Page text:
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Showcasing a few C# text and binary serializers for performance and size. Feel free to modify and improve.
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lib Added Avro java tool Dec 27, 2013
.gitignore Added output for ASN.1 expt on same object (it's hack for very high l… Dec 27, 2013


Showcasing a few C# text and binary serializers for performance and size. Similar in concept (but not internal design) to but for C# instead of Java. Feel free to improve and send your pull request to me.


1000 iterations per serializer, average times listed
Sorting result by size
Name                Bytes  Time (ms)
Avro (cheating)       133     0.0142
Avro                  133     0.0568
Avro MSFT             141     0.0051
Thrift (cheating)     148     0.0069
Thrift                148     0.1470
ProtoBuf              155     0.0077
MessagePack           230     0.0296
ServiceStackJSV       258     0.0159
Json.NET BSON         286     0.0381
ServiceStackJson      290     0.0164
Json.NET              290     0.0333
XmlSerializer         571     0.1025
Binary Formatter      748     0.0344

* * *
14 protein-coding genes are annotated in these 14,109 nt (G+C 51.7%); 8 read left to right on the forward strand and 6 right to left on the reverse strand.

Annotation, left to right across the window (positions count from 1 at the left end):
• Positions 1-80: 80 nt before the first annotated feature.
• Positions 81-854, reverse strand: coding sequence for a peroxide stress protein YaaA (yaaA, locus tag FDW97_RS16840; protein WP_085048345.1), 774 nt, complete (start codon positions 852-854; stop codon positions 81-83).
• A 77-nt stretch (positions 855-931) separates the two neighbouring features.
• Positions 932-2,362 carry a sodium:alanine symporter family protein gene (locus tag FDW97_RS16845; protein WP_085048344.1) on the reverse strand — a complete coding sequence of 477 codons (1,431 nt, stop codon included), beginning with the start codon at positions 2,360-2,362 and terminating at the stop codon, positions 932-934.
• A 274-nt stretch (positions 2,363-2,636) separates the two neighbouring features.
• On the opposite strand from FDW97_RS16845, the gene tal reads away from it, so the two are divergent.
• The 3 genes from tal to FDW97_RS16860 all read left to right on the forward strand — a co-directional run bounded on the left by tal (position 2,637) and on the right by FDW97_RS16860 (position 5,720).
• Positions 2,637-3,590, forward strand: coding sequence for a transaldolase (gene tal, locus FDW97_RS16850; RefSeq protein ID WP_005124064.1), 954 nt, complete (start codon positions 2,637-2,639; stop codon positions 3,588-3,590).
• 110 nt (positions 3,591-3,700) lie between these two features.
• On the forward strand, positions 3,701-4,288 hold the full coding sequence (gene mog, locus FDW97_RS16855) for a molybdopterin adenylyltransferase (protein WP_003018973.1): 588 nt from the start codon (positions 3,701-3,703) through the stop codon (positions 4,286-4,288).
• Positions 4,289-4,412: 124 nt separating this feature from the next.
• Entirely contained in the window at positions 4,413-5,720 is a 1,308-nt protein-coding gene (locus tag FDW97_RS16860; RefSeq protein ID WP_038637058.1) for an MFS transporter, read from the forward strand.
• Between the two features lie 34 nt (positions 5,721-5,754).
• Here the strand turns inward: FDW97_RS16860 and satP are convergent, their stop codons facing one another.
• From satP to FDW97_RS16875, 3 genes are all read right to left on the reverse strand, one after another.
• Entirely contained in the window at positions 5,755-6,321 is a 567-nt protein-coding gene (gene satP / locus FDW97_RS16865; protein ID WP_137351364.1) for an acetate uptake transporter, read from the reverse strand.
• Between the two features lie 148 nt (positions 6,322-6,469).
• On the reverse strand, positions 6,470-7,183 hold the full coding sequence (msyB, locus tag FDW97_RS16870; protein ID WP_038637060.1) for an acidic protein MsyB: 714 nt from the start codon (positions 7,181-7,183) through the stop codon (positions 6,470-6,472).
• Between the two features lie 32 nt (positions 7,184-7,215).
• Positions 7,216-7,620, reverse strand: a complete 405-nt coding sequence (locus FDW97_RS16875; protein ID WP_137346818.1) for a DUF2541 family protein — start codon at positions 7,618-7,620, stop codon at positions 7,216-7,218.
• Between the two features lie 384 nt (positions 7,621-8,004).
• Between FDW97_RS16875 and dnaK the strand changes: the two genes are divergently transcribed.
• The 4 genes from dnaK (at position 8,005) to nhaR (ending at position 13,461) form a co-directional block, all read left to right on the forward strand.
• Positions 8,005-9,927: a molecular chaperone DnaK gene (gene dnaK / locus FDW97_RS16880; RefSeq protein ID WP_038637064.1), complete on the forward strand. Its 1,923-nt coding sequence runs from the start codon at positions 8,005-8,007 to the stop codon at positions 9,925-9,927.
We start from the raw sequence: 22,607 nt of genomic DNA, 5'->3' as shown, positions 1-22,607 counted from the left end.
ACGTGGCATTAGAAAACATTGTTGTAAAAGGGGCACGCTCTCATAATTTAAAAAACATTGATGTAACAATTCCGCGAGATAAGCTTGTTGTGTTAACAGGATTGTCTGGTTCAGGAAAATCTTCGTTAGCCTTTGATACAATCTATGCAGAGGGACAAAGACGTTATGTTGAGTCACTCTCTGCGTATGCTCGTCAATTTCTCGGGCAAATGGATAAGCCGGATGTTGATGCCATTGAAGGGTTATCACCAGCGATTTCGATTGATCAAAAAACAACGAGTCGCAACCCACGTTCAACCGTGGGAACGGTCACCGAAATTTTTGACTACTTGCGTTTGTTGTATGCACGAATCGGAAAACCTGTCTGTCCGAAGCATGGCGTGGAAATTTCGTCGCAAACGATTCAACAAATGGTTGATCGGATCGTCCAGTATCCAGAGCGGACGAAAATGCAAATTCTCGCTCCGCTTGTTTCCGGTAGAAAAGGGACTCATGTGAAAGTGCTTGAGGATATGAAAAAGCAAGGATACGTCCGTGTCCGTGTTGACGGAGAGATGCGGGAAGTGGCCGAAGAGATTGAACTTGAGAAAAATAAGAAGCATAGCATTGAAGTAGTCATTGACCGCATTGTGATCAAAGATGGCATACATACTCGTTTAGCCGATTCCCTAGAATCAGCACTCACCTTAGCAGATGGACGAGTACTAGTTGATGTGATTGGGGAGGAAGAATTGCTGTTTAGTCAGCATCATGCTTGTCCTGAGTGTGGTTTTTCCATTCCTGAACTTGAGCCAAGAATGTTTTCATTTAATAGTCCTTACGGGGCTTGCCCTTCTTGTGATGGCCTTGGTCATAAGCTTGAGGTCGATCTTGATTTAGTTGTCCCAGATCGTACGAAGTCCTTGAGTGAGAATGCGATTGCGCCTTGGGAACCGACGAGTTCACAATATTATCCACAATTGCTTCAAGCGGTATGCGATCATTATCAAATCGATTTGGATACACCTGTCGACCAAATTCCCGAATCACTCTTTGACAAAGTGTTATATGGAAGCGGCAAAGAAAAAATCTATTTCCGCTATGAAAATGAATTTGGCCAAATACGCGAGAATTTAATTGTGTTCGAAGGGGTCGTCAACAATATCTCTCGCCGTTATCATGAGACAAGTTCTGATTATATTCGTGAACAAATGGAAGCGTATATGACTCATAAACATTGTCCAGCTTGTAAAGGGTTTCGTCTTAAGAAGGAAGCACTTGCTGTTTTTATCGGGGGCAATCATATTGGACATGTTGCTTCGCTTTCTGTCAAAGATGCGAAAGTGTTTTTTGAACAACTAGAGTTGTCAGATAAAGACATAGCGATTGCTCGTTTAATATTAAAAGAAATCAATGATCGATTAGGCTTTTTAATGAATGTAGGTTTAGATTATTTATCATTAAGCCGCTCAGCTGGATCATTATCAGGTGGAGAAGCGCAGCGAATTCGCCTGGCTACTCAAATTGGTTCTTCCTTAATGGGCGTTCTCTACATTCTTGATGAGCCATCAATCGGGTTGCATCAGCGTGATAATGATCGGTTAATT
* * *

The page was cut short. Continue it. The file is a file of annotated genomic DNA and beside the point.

Options: (T)est, (R)esults, s(O)rt order, (S)erializer output, (D)eserializer output (in JSON form), (E)xit

Serialized via ASN.1 DER encoding to 148 bytes in 0.0674ms (hacked experiment!)


  1. The cheating tags above simply mean that unlike most serializers, Thrift/Avro code-gen their own data classes and those, not the application's existing classes, are used in transport and RPC. Most real world projects will therefore see extra processing time to copy values from their internal app logic classes into the Thrift/Avro auto-gen'd classes. In contrast, most other serializers (including Avro MSFT) use the app logic classes directly, bypassing the extra copy into the code-gen'd classes. So "cheating" simply means discarding that extra copy time. For real world performance indicators, you should look at figures WITHOUT cheating.

  2. The Avro MSFT output is larger because the automatic schema generated by the MSFT version names each field nullable/optional while the handwritten one doesn't make them optional. This saves one byte per field (optional fields take 1 extra byte). If in doubt, one can confirm the same sizes and bitstream by using InheritedEntityAvroWithNulls.avsc in the code-gen phase. If we can figure out how to suppress the generation of the optional nulls, it will be identical to the Avro project's wire format. NuGet author from MSFT for the Avro MSFT proj notified.

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